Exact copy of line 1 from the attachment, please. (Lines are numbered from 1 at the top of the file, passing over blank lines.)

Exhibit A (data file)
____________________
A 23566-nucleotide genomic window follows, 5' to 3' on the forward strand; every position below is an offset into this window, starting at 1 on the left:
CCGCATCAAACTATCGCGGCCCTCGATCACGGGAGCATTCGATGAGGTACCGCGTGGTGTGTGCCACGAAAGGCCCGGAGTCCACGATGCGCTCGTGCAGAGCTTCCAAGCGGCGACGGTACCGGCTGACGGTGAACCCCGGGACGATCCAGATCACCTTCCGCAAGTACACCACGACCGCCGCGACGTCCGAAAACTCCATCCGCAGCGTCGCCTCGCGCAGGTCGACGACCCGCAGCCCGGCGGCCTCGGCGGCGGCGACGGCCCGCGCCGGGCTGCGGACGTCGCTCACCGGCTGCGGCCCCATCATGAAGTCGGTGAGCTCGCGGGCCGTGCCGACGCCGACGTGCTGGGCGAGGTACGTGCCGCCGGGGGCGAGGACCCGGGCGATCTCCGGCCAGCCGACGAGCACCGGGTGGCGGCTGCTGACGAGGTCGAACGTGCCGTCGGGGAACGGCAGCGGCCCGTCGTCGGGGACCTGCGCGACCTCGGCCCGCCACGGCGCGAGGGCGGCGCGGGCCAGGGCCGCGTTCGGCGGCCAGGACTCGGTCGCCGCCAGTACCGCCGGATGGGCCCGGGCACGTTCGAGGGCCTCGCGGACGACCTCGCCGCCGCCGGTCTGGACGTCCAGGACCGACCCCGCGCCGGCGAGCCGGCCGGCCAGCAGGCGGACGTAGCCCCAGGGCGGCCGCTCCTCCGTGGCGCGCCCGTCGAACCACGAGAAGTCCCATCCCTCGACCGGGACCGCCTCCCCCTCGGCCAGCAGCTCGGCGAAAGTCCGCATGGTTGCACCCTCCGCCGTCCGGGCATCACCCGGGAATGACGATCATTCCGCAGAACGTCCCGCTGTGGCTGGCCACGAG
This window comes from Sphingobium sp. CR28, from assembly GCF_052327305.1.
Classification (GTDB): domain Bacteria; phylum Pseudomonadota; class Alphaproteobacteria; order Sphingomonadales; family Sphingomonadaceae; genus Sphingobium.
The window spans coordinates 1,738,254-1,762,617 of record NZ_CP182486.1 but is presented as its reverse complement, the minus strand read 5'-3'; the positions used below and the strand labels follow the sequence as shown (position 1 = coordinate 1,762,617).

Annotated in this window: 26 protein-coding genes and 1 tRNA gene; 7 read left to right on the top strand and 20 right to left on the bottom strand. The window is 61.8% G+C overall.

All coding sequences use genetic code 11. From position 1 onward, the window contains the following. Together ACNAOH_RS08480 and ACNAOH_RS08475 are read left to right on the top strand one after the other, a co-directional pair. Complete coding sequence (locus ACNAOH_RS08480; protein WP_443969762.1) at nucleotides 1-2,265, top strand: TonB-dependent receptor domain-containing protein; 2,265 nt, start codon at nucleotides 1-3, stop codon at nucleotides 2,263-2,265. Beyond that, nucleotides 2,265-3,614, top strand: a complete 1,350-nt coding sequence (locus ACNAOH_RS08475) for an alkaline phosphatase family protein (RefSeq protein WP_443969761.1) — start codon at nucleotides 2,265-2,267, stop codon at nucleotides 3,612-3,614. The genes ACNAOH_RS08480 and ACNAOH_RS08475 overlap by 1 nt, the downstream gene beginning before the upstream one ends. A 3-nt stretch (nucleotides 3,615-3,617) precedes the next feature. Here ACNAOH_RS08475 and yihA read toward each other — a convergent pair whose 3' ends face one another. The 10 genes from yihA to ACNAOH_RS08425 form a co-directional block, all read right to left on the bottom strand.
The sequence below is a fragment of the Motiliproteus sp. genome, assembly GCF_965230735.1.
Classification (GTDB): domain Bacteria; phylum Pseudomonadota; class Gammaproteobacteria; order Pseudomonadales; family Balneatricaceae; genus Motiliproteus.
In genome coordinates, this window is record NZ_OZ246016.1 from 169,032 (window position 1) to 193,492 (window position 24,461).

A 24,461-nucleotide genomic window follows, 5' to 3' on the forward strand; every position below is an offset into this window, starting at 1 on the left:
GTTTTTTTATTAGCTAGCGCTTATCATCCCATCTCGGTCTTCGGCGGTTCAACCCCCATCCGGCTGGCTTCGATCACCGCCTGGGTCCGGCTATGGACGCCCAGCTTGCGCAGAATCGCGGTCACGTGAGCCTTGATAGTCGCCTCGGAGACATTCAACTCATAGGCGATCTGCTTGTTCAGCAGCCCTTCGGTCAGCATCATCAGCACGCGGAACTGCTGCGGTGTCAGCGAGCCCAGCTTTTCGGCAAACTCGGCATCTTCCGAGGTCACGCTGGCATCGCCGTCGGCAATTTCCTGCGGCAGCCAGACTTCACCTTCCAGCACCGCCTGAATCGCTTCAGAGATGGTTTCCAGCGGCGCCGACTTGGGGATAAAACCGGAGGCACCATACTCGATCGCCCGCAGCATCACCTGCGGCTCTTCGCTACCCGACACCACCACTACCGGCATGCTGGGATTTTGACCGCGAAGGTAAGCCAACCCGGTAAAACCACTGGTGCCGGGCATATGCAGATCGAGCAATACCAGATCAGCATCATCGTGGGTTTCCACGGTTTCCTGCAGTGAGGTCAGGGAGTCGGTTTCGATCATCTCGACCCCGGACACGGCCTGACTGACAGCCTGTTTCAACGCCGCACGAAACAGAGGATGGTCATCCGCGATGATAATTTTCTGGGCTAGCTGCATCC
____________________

A 23566-nucleotide genomic window follows, 5' to 3' on the forward strand; every position below is an offset into this window, starting at 1 on the left: